1022-7954/05/4109- © 2005 Pleiades Publishing, Inc.
Russian Journal of Genetics, Vol. 41, No. 9, 2005, pp. 957–967. Translated from Genetika, Vol. 41, No. 9, 2005, pp. 1170–1182.
Original Russian Text Copyright © 2005 by Odintsova, Yurina.
Mitochondria, cellular organelles responsible for
respiration, use electron transport coupled with oxida-
tive phosphorylation to generate ATP. Although mito-
chondria play a key role in energy transduction, they
also participate in other important processes, such as
ion homeostasis and apoptosis. Mitochondria are ubiq-
uitous in eukaryotes with very few exceptions. Some
“amitochondriate” eukaryotes contain derived mito-
chondria (e.g., hydrogenosomes), which produce ATP
anaerobically. Other amitochondriate species possess
remnant mitochondrial structures of currently unknown
functions . However, for mitochondrial functions not
only the components encoded by the mitochondrial
genome (mitochondrial DNA, mtDNA) are necessary.
Many mitochondrial proteins are nuclear-encoded, and
their transcripts are synthesized in cytosol and trans-
ported to the organelles.
mtDNAs of most eukaryotes are circular super-
coiled molecules. Mitochondrial genomes usually con-
sist of a single “chromosome”; however, multiple circu-
lar molecules have been reported for the chytridio-
nematodes , and the
mesozoan animals .
A complex structural organization of the mitochondrial
genome has been reported for kinetoplastid protists
) . Their mitochondrion contains
a few dozen of gene-containing maxicircles and several
thousands minicircles encoding guide RNAs involved
in mRNA editing . Linear monomeric mtDNA mol-
This article was translated by the authors.
ecules have been described in a few unrelated organ-
isms, such as ciliates (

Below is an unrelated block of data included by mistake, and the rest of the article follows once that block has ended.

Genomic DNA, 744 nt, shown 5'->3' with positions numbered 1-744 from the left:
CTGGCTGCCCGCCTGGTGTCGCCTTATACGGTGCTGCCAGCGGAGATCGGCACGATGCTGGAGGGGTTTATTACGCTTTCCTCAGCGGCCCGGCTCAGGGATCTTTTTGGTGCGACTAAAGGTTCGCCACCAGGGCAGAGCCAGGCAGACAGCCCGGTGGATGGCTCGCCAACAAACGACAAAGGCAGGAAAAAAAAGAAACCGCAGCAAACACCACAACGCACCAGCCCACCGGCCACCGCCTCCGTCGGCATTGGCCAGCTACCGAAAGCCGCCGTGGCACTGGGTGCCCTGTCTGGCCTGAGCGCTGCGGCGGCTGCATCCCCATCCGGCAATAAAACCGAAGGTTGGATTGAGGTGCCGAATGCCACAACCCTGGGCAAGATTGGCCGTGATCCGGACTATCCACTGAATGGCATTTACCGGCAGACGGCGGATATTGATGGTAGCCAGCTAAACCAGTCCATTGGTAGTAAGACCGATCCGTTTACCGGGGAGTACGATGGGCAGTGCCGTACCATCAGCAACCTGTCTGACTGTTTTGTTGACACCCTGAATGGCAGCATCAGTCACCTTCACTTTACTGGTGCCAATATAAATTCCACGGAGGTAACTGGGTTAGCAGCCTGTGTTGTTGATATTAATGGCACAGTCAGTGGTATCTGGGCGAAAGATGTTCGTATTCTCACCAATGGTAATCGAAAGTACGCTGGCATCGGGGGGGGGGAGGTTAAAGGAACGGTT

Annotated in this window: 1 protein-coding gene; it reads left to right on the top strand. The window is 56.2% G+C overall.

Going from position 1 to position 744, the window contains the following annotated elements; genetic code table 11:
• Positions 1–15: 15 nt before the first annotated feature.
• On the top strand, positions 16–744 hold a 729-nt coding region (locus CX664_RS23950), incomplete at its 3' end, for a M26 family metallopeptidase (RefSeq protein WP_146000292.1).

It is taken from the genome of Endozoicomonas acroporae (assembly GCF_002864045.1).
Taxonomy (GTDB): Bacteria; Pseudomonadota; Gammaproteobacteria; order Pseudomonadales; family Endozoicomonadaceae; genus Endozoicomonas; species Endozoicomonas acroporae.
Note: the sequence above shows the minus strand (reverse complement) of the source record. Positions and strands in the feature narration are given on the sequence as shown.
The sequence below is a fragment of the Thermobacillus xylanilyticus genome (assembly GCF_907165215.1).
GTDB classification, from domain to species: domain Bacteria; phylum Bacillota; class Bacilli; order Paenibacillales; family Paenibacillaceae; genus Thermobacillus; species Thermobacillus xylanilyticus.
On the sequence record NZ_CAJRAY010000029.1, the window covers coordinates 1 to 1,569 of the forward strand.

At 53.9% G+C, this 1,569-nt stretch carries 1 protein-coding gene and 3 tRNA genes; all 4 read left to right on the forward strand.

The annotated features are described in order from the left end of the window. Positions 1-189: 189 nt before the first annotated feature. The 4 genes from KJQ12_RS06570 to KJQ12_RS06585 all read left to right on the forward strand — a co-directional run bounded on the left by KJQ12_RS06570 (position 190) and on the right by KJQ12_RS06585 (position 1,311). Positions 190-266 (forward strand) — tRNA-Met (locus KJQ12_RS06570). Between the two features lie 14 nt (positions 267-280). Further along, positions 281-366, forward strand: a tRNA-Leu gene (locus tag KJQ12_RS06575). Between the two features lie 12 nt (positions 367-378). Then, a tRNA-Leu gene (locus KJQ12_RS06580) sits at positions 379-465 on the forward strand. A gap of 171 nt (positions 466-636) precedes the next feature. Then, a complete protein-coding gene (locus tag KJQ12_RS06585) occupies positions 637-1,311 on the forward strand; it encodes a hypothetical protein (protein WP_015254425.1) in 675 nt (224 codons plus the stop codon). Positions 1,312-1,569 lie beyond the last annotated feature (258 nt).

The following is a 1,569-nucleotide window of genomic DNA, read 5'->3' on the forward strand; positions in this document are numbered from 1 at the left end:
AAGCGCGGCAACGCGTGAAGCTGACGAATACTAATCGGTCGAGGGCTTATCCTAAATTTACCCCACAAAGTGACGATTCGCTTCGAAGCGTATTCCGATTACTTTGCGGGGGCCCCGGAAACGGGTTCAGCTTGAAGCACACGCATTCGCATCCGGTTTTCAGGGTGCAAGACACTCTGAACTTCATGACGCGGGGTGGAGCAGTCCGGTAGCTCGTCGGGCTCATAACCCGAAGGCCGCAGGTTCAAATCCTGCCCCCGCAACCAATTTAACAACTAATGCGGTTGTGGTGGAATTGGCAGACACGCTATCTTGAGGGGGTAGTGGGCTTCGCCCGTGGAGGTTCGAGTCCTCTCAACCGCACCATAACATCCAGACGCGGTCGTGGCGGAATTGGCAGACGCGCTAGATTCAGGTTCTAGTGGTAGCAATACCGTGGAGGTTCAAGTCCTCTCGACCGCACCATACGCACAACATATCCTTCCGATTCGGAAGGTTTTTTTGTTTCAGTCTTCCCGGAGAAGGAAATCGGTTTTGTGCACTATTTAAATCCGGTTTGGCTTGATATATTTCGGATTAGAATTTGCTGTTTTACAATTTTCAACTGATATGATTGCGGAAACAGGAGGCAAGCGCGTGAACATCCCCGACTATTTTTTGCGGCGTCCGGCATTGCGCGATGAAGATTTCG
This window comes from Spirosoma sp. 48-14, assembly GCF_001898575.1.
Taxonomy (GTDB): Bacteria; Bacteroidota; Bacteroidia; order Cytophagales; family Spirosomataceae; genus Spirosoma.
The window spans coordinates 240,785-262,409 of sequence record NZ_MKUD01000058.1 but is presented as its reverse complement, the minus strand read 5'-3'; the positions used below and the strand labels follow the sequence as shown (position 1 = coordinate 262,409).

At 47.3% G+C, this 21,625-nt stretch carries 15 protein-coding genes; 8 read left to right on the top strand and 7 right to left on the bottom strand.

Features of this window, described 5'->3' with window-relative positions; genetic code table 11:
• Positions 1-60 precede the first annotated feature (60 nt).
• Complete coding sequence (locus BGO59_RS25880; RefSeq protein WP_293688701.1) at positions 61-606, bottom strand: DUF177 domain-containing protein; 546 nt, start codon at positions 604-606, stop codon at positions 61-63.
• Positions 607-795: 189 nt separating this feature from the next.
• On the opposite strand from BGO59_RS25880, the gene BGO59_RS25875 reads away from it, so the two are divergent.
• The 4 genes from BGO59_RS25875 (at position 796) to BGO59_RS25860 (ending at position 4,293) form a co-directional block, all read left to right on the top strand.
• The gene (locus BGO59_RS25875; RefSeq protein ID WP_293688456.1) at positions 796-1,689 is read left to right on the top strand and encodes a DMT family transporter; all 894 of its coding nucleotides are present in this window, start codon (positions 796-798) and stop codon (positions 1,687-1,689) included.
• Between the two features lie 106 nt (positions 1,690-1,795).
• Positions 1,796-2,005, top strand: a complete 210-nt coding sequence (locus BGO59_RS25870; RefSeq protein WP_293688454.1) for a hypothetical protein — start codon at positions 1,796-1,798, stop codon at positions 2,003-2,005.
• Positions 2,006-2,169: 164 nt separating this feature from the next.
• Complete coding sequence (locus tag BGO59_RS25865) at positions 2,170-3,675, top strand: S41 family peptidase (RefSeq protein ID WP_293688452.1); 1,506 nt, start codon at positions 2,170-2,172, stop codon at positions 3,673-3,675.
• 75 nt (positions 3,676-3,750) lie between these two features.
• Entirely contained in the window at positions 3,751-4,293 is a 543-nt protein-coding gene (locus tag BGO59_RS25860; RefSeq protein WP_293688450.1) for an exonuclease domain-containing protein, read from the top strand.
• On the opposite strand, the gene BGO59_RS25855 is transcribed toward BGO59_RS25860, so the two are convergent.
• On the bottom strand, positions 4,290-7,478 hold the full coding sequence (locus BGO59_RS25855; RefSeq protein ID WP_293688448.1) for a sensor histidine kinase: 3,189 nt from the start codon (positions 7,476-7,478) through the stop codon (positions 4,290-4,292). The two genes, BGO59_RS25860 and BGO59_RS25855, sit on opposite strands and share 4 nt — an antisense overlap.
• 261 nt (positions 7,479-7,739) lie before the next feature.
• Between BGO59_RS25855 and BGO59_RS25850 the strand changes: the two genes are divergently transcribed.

and related organisms),
), fungi (
), and green algae (
) . These linear molecules have speciﬁc
end-structures, such as covalently closed single-
stranded DNA termini or covalently attached proteins,
in addition, they tend to form telomere-like repeats of
various length . An unusual mitochondrial genome
has been detected in the protist
, it is a complex assemblage of several hundred lin-
ear DNA molecules, which carry at their termini similar
short sequences of about 40 bp (
) in inverted orien-
tation followed internally by an ~100-bp repeat (
at one end and a different ~65-bp repeat (
) at the
other end [7, 8].
mtDNA structure differs essentially not only
between eukaryotic kingdoms, but also within each
kingdom (Animalia, Plantae, Fungi, and Protista) as
well. The size of mtDNA varies more than 150-fold:
from 14.3 kb in the nematode
to 2400 kb
in the melon
. Among the completely
sequenced genomes, the smallest genome (6 kb) was
found in apicomplexan protists (
largest (490 kb) genome, which is ~80 times larger than
, was detected in the angiosperm
A large 366.924-kb mitochondrial
genome was described for a ﬂowering plant
; it constitutes about 1/3 of the genome
size of the mitochondria-related bacterium
(1111.5 kb) .
Genomics and Evolution of Cellular Organelles*
M. S. Odintsova and N. P. Yurina
Bach Institute of Biochemistry, Russian Academy of Sciences, Moscow, 119071 Russia;
Received December 7, 2004
—The structure, functions, and evolution of cellular organelles are reviewed. The mitochondrial
genomes of eukaryotes differ considerably in size and structural organization mainly due to the length variation
in noncoding regions and the presence of introns. The mitochondrial genomes of angiosperms are the largest
and most complicated. Gene content in eukaryotic mitochondrial genomes is similar. They usually encode all
types of rRNA, a complete or partial complement of tRNA, and a limited number of proteins essential for mito-
chondrial functions. In all eukaryotes studied, mitochondrial genomes code for two highly hydrophobic pro-
teins involved in respiration, cytochrome
and subunit 1 of cytochrome oxidase. Genome structure and gene
content in plastids, mainly in higher plant chloroplasts, are highly conserved. Plastid genomes of algae are more
variable in gene composition and contain several unique genes absent in the chloroplast DNA of higher plants.
Plastid genomes encode proteins involved in transcription and translation, as well as proteins of the photosyn-
thetic apparatus. Both types of cellular organelles are supposed to be of endosymbiotic origin. Modern plastids
originate from a cyanobacterial ancestor. Alpha-proteobacteria, especially the most mitochondrion-like rickett-
sia, gave rise to mitochondria. The origin of plastids of higher plants and green algae as a result of primary endo-
symbiosis and that of other algal lineages by secondary endosymbiosis are brieﬂy discussed.